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2014 2.5 Outback Premium CVT 72,000 mi (previous: 2012 OB 2.5 base 6-MT, totaled at 73,532mi)
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Discussion Starter #1
http://www.automd.com/tsb/bulletin_b346660/

Just got back form the dealer after they did the update for the "coolant warning light..." ECU re-flash. We just got the postcard about it this week from Subaru, that one, which ever it is.

I declare the dead pedal feel entirely cured. I thought I would have to live with this forever, that the 6-MT was such a low volume unit that Subaru wouldn't waste resources trying to fix it.

Here's how I know they fixed it. It all started when I continued to kill the engine 3 to 8 times a month when taking off from a stop, never learning the feel of it. I've been driving a stick for 30 years, and have never taken this long to get used to a new clutch, so I started trying to figure out what the heck was going on.

I'd been complaining about the dead pedal (1 to 2 second throttle response delay) for months; eventually, I carefully noted a peculiar behavior during a specific kind of idle dip when stopped with the clutch disengaged (repeatable by holding all 4 window controls up at the same time, while turning the wheel slightly, slowly back and forth until the idle dips dramatically, almost killing the engine-the power steering idle kick up cycle sometimes takes a second to catch up to the extra demand).

During the idle dip, the throttle is dead until the dip is over. I tested this dozens of times until I knew exactly how it felt. The ECU was not listening to the throttle at all during the idle dip, but gives throttle response back to you suddenly in a burst after catching up (by this time you have the pedal half way to the floor trying to get going).

After the update, my first inkling something was different was the clutch just felt like any old normal clutch, no more hesitation; my wife even commented that she thought it was much easier and smoother taking off from a stop, before I ever said anything, or had driven the car at all (she picked it up at the dealer and met me at home).

Amazed, I tested it by creating several idle dips and launched the car right in the middle to see if it could possibly have been fixed. Sure enough, the throttle response is immediate and sure. There is also almost no galloping during initial acceleration anymore, which was pretty common before.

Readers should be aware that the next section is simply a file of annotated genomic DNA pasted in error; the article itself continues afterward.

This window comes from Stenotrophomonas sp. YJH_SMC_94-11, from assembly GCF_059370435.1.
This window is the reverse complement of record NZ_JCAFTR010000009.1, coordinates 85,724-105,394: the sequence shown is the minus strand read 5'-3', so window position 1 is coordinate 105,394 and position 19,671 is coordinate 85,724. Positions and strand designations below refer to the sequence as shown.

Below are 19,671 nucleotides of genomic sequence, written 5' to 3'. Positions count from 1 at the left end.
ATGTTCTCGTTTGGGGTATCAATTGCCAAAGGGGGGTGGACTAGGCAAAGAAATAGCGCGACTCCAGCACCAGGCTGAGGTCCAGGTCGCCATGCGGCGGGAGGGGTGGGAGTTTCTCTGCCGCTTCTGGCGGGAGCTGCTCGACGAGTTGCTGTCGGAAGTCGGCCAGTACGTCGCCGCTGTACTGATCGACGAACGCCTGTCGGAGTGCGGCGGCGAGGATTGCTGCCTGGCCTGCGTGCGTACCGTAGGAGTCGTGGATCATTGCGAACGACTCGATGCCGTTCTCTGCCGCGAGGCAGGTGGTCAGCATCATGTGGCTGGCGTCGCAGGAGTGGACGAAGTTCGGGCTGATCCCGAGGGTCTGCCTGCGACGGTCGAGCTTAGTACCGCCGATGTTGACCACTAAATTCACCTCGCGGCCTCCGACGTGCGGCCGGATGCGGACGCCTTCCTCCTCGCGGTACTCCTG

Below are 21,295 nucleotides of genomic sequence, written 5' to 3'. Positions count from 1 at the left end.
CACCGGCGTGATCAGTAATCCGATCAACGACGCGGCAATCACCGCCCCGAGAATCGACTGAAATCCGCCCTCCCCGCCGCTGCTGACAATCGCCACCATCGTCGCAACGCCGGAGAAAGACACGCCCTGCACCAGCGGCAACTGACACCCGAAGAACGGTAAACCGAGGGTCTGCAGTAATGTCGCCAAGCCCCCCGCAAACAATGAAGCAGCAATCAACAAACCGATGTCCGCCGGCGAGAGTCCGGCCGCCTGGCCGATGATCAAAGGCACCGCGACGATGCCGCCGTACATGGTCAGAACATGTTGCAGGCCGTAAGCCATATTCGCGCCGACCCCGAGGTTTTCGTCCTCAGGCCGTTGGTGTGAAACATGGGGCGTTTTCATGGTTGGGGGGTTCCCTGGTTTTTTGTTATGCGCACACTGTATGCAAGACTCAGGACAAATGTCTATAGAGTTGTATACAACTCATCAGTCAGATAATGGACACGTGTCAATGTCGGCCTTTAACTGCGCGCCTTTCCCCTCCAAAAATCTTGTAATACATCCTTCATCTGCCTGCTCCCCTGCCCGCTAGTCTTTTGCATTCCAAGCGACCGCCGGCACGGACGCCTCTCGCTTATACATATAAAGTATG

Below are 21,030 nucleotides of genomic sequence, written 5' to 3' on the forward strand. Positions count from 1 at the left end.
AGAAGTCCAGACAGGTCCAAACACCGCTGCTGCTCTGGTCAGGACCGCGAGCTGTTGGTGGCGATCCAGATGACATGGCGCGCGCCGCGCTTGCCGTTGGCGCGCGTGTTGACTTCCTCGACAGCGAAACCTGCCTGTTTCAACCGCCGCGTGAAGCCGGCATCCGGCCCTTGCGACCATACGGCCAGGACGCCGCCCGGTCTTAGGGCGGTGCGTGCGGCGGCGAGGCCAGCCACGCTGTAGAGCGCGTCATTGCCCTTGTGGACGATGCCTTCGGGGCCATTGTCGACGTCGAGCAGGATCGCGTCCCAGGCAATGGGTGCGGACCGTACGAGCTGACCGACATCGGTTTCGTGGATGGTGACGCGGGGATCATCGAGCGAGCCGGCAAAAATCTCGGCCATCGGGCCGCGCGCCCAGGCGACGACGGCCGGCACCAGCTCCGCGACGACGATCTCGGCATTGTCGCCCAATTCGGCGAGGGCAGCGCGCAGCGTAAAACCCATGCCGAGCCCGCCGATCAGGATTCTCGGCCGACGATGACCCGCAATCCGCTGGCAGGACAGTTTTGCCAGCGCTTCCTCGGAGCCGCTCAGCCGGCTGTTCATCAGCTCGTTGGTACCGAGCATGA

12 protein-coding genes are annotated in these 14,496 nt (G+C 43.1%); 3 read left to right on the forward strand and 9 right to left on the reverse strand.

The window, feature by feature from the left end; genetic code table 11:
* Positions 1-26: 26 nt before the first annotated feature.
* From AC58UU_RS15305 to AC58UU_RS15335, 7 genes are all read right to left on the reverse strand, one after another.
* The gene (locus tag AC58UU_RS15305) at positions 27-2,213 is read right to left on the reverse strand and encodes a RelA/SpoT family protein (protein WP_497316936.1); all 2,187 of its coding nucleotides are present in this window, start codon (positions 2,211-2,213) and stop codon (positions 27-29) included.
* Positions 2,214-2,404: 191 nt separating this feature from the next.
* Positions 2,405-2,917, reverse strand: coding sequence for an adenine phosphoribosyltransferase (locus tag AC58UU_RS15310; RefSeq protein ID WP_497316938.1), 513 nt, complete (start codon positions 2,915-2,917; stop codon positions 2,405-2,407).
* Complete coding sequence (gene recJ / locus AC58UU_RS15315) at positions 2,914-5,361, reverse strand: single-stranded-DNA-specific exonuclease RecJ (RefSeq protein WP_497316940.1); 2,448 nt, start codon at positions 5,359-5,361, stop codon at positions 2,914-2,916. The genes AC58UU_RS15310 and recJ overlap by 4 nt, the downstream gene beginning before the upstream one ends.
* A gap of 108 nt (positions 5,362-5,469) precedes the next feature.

In short, I don't feel like a teenager learning how to use a clutch every time I take off from a stop. I am fully convinced that's it's been totally fixed. I actually feel like there's a weight lifted off my chest I didn't even know was there. This is the first car I ever bought new, and I guess I felt worse about this than I was letting myself believe.

Sorry about the long post, and thanks for letting me get this off my chest. I've always loved this car, and now it's unequivocal.

If anyone with a pre 2013 6-MT still hates the throttle response, go get this re-flash, you'll love your car again.

[this car has a Jan 2012 build date]
 

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2014 2.5 Outback Premium CVT 72,000 mi (previous: 2012 OB 2.5 base 6-MT, totaled at 73,532mi)
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534 Posts
Discussion Starter #2
After reading about the problem the brz had with idle control, it seems a reflash, even with the same software version, can reset the adaptive learning of the ecu, so it can un learn my wife bad habits (she has the lightest foot I've ever seen).

It colud be that ours is now re learning our habits, so she's agreed to drive like a teenage jerk for the next hundred miles (the learning phase) just to get the widest possible "normal" established.

Link to brz problem explanation, sounds very similar, minus the cam timing issues:

http://www.autoweek.com/article/20121004/carnews/121009939
 

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'14 3.6R Outback
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2,342 Posts
That's exactly what I was thinking when I read your post. ECU's do weird things sometimes, we have this problem at work from one driver to another all the time.
 

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2012 Outback premium 2.5 CVT
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While the BRZ may have a different ECU, the Outback's ECU has only limited "adaptive" learning capabilities. Long term fuel trims and timing advance are the only parameters that can vary from the baseline table values. Long term fuel trims will be adjusted for persistent rich or lean conditions and ignition timing maximum advance will be retarded for persistent input from the motors knock sensor. An example for LTFT would be engine operation in much colder than normal temps, the colder air is denser which leans the AFR so the ECU bumps up the long term fuel trim to compensate. For knock retard, a tank of poor fuel might cause persistent knock so the ECU will lower the max timing advance as knocks sensors can't eliminate all pre-ignition in some conditions. The ECU will hold these values for a few hundred miles after the conditions that caused them are removed and then revert to baseline values.

Modern ECU's are fast enough to modify engine parameters dynamically or on the fly so to speak so there's no need to change baseline values for different driver inputs - ie granny vs leadfoot ect.
 

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2014 2.5 Outback Premium CVT 72,000 mi (previous: 2012 OB 2.5 base 6-MT, totaled at 73,532mi)
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534 Posts
Discussion Starter #5
If you're right, then it's the software update that fixed it, because it's a totally different car now. What's your source for this info?
 
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